You know the fruit is ripe when it easily detaches from the pad with a push or pull. Pick as many apples as you can, leaving some on the plant for other animals. Set your bounty in a bucket or something sturdy as they get heavy.
To process the fruit find a nice flat cutting surface that you don't mind getting stained from the beautiful juices of the apple. Some people burn off the spines or brush them off, but I find it far faster to just fillet off the skin, vastly reducing the chance of getting any spines in your food. The skin is great for composting.
Start by setting the fruit on the flat rim of one side so it stands on end and the part that separated from the pad is pointing up. Then fillet downward in sections around the apple as thinly as possible while still getting all the spines. Slice down until you are almost at the bottom, just before you hit the skin, then stop (like the photo below). Then you can either slice across the bottom horizontally or grab the slippery flesh and twist off of the skin. The best method kinda depends on the species.
Now you get to choose what to do with your yummy bounty. If this is your first time eating prickly pear apples just take a big bite as is and enjoy! The flavors can vary a lot between plants and species but hopefully they are juicy and super sweet. There are seeds in the fruit but I just try to chew them some and swallow.
As we said before, this fruit can be used for so many things but one of my favorite is just plain or in smoothies. You can make juice, wine, sorbet, syrup, or add them to just about any dish. Be creative and enjoy this amazing permaculture fruit!
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A recent article in The San Diego Union Tribune featured Milijan Krecu, a San Diego local farmer and educator.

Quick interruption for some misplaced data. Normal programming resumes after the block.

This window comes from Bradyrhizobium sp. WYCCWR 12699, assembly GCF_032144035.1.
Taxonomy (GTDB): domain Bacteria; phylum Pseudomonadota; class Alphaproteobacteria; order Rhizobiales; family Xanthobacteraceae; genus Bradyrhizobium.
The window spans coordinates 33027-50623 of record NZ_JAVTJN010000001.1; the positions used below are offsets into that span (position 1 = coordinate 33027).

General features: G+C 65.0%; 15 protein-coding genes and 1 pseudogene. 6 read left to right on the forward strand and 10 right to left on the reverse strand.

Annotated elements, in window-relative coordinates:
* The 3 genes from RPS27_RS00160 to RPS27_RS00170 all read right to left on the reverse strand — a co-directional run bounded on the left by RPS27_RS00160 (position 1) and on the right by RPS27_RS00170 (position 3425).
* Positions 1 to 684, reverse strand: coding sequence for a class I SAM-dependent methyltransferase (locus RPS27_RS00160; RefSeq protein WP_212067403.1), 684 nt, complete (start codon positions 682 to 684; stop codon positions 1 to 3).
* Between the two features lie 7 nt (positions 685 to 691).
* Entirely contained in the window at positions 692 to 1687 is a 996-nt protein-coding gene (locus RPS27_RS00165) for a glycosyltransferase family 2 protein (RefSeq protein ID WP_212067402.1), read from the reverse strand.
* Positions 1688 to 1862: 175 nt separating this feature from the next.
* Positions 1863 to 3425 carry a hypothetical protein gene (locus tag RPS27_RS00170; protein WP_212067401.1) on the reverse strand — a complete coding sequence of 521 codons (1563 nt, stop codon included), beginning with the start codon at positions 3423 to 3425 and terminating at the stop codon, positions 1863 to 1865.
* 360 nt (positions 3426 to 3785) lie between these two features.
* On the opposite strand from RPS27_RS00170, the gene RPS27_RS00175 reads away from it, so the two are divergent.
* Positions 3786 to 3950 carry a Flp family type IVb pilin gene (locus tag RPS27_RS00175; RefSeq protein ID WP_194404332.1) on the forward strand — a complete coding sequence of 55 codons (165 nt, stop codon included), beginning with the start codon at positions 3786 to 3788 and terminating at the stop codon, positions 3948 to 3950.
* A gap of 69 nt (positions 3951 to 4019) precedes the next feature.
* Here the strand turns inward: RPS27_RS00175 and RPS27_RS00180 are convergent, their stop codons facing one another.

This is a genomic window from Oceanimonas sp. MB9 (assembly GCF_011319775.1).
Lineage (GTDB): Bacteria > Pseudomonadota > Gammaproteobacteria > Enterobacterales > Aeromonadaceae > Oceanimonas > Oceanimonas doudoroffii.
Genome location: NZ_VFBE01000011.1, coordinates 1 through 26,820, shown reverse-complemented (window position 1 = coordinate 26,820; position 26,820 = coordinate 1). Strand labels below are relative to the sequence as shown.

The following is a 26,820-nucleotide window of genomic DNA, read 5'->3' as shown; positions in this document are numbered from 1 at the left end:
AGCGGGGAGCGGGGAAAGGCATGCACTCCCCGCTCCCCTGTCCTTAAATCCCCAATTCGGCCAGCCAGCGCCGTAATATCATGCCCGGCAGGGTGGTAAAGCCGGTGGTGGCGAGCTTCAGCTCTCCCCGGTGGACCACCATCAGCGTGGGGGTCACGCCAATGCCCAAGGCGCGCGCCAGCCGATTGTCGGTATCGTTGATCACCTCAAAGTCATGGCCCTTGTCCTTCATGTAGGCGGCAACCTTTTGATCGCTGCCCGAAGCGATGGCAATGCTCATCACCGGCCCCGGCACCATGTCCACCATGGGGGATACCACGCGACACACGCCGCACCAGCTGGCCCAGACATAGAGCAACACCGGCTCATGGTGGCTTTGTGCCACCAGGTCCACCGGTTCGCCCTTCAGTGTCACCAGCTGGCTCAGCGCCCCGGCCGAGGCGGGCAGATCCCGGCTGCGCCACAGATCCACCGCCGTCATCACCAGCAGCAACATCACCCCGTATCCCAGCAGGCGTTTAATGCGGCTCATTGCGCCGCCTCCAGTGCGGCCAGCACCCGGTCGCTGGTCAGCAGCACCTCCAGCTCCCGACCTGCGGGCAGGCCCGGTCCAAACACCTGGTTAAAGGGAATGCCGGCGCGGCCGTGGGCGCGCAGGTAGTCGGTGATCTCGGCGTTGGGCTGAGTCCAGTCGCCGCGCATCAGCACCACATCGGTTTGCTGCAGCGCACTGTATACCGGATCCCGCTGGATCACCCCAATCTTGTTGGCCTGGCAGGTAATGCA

Milijan, originally from Yugoslavia, immigrated to the US and went to college at UC Santa Cruz where he discovered that everyone wasn't experiencing the same joy and rich flavors from food that he had grown up with.
He is assistant property manager and farm advisor for the Leichtag Foundation's Leichtag Commons farm. The private and independent foundation works to support Jewish life in North County and Israel, fight poverty and advance self-sufficiency. They grow great food via Coastal Roots Farm, host events, rent out space to growers, and connect organizations.
They primarily grow seasonal row crops but have a new food forest that relies on permaculture principles and techniques.
We look forward to seeing their food forest grow!
Link to original article here:
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This Minisode shows the progress on the roof of the cob cabin, the porch support poles and the cob wall integrated ferrocement rainwater harvesting tank.
The roof will be ferrocement, like our water tanks, consisting of 3 layers of steel lath encapsulated in cement for a total thickness of 3/8 inch (click here to see our page about ferrocement). Because the roof will be a patio we need to make it extra strong to support a lot of weight in case a lot of people go up there. To do so we are using 24 foot 2x12 rafters laid into the top of the cob walls which to the cob wall on the other side, about 18 feet. These are spaced 1 foot oc on 1 side on 16 inches oc on the other. We will pulace plywood on top of the rafters and apply the ferrocement roof on top of that. The ferrocement roof will be floating to compensate for different expansion and contraction of the wood versus cement. Small gutter-like devises will be custom integrated in the roof to convey water towards a downspout on one corner of the roof that leads to the water tank.
The water tank is made out of ferrocement (click link to be directed to more information about our ferrocement water tanks) and will be integrated into one of the cob walls. This will save time and materials because we will not have to build a cob wall there while also providing a ton of thermal mass. A rocket mass heater will be built between the water tank and large integrated granite boulder inside the cob cabin. Overflow from the water thank will be directed to our food forest (click link to see blog and video about food forest).
The roof will overhang approximately 12 feet to the south in a semi-circle to provide a large covered patio. This will provide passive heating and cooling including shade and shelter from the rain. We sunk 2 sections of telephone polls into the ground to support this patio roof. The poles were free from the electric company who was replacing them on our land. An additional horizontal pole will be placed on top the two vertical poles sunk in the ground to support the roof rafters.